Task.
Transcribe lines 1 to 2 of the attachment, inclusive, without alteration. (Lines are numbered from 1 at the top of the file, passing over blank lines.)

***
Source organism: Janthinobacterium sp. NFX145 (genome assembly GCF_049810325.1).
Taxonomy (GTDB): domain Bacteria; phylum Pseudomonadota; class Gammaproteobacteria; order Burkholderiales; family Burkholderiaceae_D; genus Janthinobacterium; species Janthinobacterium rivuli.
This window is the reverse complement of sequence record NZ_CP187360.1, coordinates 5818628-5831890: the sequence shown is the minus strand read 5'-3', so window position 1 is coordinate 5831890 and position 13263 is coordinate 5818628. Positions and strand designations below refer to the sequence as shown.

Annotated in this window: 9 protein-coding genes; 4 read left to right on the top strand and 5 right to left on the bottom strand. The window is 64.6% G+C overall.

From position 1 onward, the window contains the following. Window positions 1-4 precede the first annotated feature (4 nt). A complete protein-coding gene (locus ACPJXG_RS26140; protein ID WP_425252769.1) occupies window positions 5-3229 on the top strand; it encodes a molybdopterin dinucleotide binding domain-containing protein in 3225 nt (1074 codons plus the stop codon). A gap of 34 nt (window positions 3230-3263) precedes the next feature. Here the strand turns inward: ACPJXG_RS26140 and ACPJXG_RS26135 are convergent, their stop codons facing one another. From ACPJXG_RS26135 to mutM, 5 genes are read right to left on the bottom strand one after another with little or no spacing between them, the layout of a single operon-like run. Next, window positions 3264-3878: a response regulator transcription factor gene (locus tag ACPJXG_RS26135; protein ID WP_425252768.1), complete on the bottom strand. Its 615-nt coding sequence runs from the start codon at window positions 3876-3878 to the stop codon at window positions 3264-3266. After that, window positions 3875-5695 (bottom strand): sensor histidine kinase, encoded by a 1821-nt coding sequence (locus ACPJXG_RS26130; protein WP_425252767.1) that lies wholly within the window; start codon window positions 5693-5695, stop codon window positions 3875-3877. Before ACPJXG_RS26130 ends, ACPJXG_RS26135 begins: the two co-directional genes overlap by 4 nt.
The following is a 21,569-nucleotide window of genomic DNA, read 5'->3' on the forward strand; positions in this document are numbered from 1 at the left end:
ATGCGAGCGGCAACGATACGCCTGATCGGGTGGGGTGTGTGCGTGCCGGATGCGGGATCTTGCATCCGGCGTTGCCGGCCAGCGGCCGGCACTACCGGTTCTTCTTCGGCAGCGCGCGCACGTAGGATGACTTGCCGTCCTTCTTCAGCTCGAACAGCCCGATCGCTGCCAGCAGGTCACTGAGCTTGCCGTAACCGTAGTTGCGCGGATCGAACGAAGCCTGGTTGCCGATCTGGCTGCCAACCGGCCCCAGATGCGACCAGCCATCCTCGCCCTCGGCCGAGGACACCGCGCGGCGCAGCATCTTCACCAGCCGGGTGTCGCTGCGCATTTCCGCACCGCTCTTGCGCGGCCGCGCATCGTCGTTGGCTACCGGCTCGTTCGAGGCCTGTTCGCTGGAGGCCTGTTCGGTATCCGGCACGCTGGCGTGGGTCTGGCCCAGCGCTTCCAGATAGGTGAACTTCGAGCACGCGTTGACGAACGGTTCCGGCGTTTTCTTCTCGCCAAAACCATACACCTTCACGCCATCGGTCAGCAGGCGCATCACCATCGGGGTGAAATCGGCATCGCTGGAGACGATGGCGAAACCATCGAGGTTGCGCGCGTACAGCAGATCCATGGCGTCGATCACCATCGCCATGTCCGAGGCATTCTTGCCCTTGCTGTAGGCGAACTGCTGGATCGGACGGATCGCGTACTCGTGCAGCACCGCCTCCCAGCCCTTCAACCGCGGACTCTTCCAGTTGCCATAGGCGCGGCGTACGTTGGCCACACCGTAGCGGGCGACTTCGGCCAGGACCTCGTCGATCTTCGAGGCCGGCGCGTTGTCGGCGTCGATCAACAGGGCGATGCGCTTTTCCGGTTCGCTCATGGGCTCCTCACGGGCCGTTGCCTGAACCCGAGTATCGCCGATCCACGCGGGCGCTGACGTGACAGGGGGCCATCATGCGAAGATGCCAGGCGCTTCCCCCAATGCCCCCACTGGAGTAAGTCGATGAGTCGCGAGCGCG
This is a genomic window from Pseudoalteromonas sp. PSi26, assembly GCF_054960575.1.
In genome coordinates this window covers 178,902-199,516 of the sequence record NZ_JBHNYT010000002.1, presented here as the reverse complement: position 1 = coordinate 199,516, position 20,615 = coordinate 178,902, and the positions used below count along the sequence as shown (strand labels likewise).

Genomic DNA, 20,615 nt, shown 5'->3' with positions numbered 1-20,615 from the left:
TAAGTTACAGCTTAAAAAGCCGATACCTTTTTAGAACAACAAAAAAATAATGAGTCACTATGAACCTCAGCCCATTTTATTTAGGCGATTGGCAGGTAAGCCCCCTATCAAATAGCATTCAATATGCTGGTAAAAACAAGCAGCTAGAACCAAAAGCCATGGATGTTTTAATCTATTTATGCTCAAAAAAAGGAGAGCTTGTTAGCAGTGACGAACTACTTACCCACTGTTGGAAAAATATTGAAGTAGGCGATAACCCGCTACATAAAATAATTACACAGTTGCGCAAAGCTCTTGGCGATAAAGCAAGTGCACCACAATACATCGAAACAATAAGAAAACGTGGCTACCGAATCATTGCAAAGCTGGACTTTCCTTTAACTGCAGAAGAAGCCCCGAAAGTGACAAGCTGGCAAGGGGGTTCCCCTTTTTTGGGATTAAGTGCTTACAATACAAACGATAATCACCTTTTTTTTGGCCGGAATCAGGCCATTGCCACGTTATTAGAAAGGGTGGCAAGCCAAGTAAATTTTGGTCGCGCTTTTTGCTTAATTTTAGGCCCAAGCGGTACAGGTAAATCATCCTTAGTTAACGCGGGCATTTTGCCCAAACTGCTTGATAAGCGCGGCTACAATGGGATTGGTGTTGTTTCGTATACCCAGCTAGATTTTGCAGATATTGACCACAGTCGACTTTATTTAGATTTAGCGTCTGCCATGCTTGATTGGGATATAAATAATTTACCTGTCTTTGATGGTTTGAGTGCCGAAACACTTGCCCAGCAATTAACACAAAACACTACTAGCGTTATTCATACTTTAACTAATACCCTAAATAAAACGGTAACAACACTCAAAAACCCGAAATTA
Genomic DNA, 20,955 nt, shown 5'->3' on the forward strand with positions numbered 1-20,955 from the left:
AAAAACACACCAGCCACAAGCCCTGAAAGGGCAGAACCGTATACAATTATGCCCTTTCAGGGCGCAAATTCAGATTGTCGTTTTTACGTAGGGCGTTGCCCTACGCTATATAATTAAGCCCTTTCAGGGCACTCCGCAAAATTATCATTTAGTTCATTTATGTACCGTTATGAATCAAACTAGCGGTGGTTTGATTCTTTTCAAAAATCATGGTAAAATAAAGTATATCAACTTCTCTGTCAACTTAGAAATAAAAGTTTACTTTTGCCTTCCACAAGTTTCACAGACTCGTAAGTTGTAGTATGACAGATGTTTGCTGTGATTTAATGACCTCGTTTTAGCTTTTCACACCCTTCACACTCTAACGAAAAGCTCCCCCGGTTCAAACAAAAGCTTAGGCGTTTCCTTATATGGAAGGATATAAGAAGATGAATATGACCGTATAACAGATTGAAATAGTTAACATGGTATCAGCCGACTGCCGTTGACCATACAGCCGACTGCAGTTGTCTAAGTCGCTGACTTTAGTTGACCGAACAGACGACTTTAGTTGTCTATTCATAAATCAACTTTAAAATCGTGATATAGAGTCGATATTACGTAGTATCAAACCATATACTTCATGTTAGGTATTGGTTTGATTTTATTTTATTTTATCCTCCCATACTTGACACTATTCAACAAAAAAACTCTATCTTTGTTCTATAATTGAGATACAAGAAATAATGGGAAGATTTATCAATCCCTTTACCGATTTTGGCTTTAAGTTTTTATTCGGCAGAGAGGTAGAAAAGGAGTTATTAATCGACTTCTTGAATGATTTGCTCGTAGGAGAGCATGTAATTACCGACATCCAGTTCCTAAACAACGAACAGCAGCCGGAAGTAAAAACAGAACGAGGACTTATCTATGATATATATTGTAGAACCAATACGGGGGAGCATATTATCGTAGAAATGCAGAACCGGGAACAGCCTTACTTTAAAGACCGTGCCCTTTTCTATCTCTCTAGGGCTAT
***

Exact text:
Source organism: Janthinobacterium sp. NFX145 (genome assembly GCF_049810325.1).
Taxonomy (GTDB): domain Bacteria; phylum Pseudomonadota; class Gammaproteobacteria; order Burkholderiales; family Burkholderiaceae_D; genus Janthinobacterium; species Janthinobacterium rivuli.